Inside the room for the seminar co-sponsored by UNCTAD and an NGO (the Energy Pact Foundation) a young Chinese diplomat, a lawyer by training, took extensive notes and expressed interest in the history that he did not otherwise know. Ambassador Sayed Mohammed Reza Sajjadi spoke at the opening panel as the incoming chair of the NAM, and for his presence the Iranian delegation stayed in the room. A bored-looking Saudi diplomat sat at one end, and an engaged young Algerian at the other. A few Asian representatives sat near a few African ones. The young man who represented the Holy See was poised, and well disposed to the humanist thrust in the room. A number of UN bureaucrats went in and out, and one of them, UNCTAD’s chief of the Unit on Economic Cooperation Richard Kozul-Wright offered a remedial introduction to the now submerged UNCTAD line that was first formulated by the remarkable Raul Prebisch in the 1960s. UNCTAD had warned against finance-driven globalization, he pointed out, and hoped for development-led globalization.
Stepping away from nostalgia was the Bolivian ambassador, Angélica Navarro Llanos, who provided a polished analysis of ALBA (the Bolivarian Alliance for the Americas). Ambassador Navarro indicated how much of the discussion about ALBA takes place around its political impact (this kind of thing was intensified the next day, when in Caracas Hugo Chavez spearheaded the creation of the Community of Latin American and Caribbean States, a political alliance absent the United States and Canada that is designed to undermine the Organization of the American States). ALBA, Ambassador Navarro pointed out, also has an economic agenda – with the creation of the virtual sucre currency for cross-border trade and with the increase in mutual trade rather than reliance upon the United States and Europe for private final consumption (the Atlantic world accounts for two thirds of all such consumption, with China only able to absorb three percent).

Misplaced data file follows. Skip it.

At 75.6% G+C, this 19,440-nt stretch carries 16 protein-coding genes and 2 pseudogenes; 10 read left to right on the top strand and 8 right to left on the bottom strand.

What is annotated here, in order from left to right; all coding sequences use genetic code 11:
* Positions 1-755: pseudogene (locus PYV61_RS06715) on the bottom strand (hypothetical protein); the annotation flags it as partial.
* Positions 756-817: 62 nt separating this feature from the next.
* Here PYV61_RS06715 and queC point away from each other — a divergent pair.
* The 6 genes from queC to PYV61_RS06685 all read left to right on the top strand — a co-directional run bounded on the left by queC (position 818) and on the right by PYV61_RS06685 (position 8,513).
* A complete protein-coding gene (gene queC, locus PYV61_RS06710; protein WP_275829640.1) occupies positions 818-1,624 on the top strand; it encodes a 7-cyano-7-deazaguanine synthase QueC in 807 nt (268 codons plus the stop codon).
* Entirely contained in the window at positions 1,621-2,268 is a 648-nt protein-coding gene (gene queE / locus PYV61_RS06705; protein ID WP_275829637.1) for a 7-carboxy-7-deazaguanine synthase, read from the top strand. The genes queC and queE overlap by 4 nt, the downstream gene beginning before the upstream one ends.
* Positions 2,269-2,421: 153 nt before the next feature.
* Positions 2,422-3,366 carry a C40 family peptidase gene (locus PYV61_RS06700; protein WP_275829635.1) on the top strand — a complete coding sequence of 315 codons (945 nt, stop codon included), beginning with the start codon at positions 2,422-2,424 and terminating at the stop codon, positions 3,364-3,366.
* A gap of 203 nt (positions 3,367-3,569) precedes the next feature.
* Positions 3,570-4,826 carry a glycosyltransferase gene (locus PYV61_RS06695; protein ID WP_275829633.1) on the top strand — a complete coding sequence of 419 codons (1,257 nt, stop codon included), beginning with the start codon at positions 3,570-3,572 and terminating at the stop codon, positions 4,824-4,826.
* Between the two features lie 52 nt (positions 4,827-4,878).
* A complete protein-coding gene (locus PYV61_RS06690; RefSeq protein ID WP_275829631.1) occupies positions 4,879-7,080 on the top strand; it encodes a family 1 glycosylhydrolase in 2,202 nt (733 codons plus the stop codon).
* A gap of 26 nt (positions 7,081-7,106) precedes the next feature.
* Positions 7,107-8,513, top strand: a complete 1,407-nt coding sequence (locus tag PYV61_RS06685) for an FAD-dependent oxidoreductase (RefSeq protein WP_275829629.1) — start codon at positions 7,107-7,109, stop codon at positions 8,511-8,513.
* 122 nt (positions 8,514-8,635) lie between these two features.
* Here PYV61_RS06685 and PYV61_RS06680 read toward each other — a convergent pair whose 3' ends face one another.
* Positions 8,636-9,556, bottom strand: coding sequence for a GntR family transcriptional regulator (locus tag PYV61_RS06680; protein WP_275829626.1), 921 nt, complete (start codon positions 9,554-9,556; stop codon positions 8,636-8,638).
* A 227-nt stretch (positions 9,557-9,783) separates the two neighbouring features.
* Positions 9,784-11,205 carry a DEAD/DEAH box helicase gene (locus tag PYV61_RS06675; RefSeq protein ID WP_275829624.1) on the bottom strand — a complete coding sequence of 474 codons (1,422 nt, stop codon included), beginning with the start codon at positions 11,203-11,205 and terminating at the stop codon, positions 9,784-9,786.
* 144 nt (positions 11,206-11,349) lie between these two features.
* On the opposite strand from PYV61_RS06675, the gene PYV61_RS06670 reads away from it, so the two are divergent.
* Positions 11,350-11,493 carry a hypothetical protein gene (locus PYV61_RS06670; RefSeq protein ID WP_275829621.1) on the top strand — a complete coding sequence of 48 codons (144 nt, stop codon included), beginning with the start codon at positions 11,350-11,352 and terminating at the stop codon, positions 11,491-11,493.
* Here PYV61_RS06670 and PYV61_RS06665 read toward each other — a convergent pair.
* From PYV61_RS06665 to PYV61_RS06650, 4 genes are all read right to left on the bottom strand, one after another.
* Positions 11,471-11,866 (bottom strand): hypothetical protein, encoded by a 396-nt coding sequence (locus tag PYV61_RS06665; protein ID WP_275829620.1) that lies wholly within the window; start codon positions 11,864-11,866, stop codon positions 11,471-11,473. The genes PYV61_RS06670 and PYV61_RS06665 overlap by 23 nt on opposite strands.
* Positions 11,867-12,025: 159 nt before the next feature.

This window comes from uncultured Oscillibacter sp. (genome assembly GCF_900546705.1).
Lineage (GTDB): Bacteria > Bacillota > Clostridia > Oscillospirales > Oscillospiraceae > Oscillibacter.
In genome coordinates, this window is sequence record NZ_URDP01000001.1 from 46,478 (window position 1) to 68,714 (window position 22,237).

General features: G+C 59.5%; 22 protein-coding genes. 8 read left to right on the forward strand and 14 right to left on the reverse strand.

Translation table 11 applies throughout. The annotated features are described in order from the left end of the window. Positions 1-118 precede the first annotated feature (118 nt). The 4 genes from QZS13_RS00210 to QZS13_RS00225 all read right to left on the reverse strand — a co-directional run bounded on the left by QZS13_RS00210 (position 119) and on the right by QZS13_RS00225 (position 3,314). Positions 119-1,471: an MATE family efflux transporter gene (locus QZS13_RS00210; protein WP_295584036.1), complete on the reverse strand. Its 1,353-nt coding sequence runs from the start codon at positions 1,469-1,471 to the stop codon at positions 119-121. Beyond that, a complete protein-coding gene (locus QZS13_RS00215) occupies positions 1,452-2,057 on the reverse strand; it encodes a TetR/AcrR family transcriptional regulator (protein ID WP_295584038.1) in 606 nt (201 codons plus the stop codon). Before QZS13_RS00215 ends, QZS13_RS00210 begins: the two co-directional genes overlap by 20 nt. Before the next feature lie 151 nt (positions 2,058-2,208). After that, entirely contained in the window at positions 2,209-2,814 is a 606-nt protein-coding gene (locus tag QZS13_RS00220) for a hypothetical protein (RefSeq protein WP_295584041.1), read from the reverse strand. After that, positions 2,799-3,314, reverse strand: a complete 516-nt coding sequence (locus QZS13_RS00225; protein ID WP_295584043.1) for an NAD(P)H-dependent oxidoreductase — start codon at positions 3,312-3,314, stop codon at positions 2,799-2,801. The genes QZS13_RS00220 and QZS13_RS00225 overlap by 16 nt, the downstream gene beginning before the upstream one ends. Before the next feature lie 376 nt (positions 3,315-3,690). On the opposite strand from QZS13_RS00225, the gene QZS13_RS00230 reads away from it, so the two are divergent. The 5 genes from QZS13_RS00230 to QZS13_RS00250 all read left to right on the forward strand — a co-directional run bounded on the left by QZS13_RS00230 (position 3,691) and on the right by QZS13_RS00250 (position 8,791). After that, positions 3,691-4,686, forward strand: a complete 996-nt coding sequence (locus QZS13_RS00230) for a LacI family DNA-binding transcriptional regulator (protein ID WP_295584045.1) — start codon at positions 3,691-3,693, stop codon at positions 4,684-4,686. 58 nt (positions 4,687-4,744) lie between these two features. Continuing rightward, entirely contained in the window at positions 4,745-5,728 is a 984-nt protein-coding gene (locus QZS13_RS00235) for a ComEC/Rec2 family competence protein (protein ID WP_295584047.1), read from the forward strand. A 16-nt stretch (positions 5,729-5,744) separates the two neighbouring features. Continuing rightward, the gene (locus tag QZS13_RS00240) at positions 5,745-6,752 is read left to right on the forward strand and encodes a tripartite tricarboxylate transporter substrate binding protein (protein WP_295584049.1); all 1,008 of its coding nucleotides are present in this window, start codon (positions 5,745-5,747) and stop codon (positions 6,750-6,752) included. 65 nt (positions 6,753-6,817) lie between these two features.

The NAM is exhausted, but it is regional formations such as the ALBA and the new Community that offer a way ahead.
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Not often do I get to run into an Iranian diplomat. The attack on the British embassy in Tehran had just taken place. Michelle Bachmann had said that if she becomes president, she would close down the U. S. embassy in Iran (the U. S. has not had an embassy there since 1979). The diplomat looked puzzled when I asked him what he thought of Bachmann. “Who is she,” he asked? Who indeed.